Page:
A woman reacts at a makeshift memorial outside the Tree of Life synagogue following Saturday's shooting at the synagogue in Pittsburgh, Pennsylvania, U.S., October 29, 2018.
(photo credit: CATHAL MCNAUGHTON/REUTERS)
The haunting words of the kaddish prayer, an ancient incantation to sanctify God’s name recited in memory of the dead, waft across the hall of mourners and outside to the protesting crowds. As I write this, the bodies of 11 innocent victims murdered in cold blood in the largest attacks against Jews in American history have just been buried. They were shot while they prayed in a religious sanctuary simply because they were Jewish.
Antisemitism may have been termed “the longest hatred,” but it is alive and well in 2018. Last year in the United States alone, the Anti-Defamation League reported that antisemitic incidents rose almost 60%, the largest single-year increase on record. But the deadly shooting at the Tree of Life Synagogue in Pittsburgh wasn’t the only hate crime that took place on US soil last week. Two African-Americans were gunned down at a grocery store in Kentucky simply because of the color of their skin. These tragedies come at a time when online harassment, hate speech and hate crimes are up in most major American cities.
This isn’t just an American phenomenon. In Britain, hate crime offenses have more than doubled over the last five years alone, due to the aftermath of the Brexit vote and a recent spate of terrorist attacks. In my own country of South Africa, 22 years after our transition from oppressive authoritarian rule to democracy, the deep-seated structural inequalities and entrenched attitudes of bigotry inherited in the Rainbow Nation make South Africa’s transformation incomplete.
Antisemitism, Islamophobia, homophobia, racism and other forms of discrimination are hate crimes and on the rise around the globe. A hate crime has been defined by the Organization for Security and Cooperation in Europe as “a criminal act committed with a bias motive.” Hate crimes are “identity crimes,” actions directed at the identity of the victim and, like hate speech, harm not only the individual they are directed against but serve as a threatening message to the larger group the victim is seen to represent.
The escalating scourge of hate-based violence has been linked to a dangerous rise in hate speech – slurs and threats online and in traditional and social media, and vitriolic rhetoric in political debates and social dialogues. Fringe elements and once-pariah views are increasingly becoming emboldened and normalized in today’s public discussion, often through speech that is prejudiced and hateful.
OLD CONSPIRACY theories that demonize groups or individuals – such as the old antisemitic trope of Jewish “globalists” puppeteering foreign affairs behind closed doors that has recently been directed at George Soros – create division, mistrust and fear of the “other.”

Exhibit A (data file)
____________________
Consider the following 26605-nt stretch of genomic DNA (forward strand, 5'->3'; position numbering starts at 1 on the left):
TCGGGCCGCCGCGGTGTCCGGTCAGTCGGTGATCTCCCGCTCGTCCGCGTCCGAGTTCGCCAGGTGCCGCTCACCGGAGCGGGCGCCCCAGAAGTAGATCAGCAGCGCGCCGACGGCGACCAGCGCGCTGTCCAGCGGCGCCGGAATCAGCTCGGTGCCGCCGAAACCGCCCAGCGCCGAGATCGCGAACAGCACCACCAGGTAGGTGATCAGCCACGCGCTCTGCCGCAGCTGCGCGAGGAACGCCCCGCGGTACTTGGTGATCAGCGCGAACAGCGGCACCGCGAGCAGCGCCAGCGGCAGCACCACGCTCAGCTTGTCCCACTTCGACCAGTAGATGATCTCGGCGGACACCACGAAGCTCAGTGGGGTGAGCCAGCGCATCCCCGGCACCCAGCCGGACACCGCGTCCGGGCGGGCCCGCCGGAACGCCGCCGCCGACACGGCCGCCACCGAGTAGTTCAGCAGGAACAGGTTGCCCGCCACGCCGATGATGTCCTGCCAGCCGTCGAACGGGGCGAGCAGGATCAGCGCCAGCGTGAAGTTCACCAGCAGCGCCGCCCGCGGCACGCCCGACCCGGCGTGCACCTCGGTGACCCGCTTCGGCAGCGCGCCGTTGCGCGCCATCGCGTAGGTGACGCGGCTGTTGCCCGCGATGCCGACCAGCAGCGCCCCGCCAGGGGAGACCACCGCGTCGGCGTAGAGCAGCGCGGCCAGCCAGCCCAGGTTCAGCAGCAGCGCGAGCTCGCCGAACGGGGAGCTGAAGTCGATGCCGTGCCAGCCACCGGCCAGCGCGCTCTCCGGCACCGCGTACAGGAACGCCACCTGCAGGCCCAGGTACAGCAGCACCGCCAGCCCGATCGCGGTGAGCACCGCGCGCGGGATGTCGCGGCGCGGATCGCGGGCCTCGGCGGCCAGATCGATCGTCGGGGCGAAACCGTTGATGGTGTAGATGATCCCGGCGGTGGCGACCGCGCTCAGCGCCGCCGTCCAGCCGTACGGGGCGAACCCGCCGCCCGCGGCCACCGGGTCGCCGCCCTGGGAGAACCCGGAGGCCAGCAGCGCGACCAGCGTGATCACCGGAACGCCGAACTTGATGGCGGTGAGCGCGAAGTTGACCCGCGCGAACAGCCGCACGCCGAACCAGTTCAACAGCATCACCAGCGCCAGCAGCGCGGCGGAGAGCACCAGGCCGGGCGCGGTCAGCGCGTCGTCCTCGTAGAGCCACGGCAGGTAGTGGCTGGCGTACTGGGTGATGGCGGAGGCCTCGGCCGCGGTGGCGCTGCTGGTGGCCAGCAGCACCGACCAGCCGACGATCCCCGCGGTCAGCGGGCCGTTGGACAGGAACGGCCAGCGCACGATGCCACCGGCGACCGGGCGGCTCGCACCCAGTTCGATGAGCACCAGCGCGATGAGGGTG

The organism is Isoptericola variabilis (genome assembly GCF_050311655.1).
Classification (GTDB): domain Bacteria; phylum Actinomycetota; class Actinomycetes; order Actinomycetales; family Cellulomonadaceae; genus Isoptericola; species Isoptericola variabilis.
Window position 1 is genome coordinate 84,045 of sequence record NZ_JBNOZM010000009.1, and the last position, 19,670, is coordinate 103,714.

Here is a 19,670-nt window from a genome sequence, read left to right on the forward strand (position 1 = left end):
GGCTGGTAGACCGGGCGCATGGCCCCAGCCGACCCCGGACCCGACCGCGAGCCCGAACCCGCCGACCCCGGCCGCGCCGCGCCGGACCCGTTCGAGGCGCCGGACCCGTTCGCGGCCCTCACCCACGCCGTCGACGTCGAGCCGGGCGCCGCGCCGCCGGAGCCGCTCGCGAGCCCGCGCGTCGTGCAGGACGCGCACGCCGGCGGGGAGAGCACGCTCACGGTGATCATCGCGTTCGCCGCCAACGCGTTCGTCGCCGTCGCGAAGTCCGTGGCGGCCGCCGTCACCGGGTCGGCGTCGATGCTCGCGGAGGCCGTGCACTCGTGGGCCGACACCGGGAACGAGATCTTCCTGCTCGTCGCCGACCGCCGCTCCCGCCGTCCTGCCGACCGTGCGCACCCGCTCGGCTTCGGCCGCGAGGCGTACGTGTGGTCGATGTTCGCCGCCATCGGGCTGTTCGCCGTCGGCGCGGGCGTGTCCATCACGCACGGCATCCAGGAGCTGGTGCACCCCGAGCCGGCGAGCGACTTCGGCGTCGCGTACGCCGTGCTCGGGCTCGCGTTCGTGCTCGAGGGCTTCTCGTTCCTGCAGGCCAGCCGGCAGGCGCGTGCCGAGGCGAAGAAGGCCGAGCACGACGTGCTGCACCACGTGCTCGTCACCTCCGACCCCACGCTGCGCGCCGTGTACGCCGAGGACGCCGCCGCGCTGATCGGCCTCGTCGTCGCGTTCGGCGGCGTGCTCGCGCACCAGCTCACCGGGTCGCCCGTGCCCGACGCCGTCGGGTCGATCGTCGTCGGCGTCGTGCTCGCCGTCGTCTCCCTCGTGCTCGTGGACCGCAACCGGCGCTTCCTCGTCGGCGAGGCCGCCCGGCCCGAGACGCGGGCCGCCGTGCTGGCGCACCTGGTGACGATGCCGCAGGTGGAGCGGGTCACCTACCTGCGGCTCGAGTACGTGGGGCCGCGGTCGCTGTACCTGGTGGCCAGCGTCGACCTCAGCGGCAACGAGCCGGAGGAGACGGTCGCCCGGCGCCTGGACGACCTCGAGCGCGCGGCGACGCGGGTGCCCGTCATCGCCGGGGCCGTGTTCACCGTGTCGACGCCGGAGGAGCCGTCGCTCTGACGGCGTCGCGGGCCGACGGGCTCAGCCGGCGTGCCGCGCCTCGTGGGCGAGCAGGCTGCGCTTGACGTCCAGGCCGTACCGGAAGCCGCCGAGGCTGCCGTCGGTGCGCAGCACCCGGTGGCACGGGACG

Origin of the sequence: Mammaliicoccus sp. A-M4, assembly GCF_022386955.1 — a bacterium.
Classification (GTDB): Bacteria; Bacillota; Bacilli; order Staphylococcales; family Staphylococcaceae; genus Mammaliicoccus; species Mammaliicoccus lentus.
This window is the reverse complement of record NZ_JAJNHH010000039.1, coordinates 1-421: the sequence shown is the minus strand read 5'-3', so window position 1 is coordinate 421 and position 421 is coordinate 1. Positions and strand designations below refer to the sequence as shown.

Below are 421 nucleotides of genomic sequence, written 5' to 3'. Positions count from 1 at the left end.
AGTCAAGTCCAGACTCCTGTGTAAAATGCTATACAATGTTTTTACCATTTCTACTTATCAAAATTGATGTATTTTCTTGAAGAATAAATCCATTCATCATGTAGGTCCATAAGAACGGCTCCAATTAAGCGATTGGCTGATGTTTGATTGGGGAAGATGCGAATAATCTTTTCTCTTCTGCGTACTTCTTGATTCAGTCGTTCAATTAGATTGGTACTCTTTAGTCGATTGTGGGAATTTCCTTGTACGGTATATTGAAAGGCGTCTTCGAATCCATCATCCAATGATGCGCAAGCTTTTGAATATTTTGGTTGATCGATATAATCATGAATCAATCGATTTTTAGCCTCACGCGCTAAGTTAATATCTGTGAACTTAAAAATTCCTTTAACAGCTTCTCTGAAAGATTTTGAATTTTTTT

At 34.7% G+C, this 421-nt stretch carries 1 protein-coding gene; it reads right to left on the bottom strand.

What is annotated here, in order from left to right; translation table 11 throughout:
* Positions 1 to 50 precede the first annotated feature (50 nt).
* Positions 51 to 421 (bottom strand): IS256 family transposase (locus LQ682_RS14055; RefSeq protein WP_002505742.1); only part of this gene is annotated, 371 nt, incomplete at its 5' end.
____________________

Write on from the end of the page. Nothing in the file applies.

There is hope that the current outrage around recent events will build momentum for increased awareness of hate crimes and hate speech, along with education and legislation around the world. Hate crimes legislation would not only improve the policing of, and judicial response to, acts of hate but would also establish societal norms in which hate would be intolerable.
Through initiatives to effectively monitor hate crimes, credible data on the nature and scope of the crimes could be created to better understand the cause of the violence and what could be done to resolve it. These legal and judicial processes need to be carried out alongside tolerance programs, particularly targeting the youth that explore the repercussions of discrimination and dehumanization, transforming perpetrators and bystanders into “upstanders.”
Words have power. History has taught us that what begins with words often ends in action, and that hate directed at one group does not end there. As we saw during the Holocaust; the genocide in Rwanda; and during apartheid, a society where people are dehumanized and discrimination becomes socially acceptable creates a space where human rights can be infringed, democracy retreats and ultimately, atrocities can unfold.
One of the greatest lessons of the Holocaust and other crimes against humanity is that we cannot become indifferent to the suffering of others and think that there is nothing we can do to make a difference. Each of our actions, every day, matters. Our moral obligation to remember the past is not just a call to turn back, but an injunction to the present for us to act today and build a society in which hate has no place.
This coming Shabbat, Jews around the world will come together and meet in synagogues and community centers around the world in a message of defiance to those that seek to intimidate them and threaten their way of life. In the wake of the Pittsburgh tragedy and the wave of other hate crimes, may the memory of those killed last week due to hatred act as a wake-up call to all of us to stand up against discrimination whenever and wherever we come across it in our daily lives.
May we all be advocates for tolerance within our families and communities, working to break down stereotypes, meaningfully engage with groups different to our own, and build inclusive societies that embrace unity in diversity.The writer is a human rights activist based in South Africa and a Steering Committee member of the Hate Crimes Working Group and the World Jewish Congress’s Jewish Diplomatic Corps.
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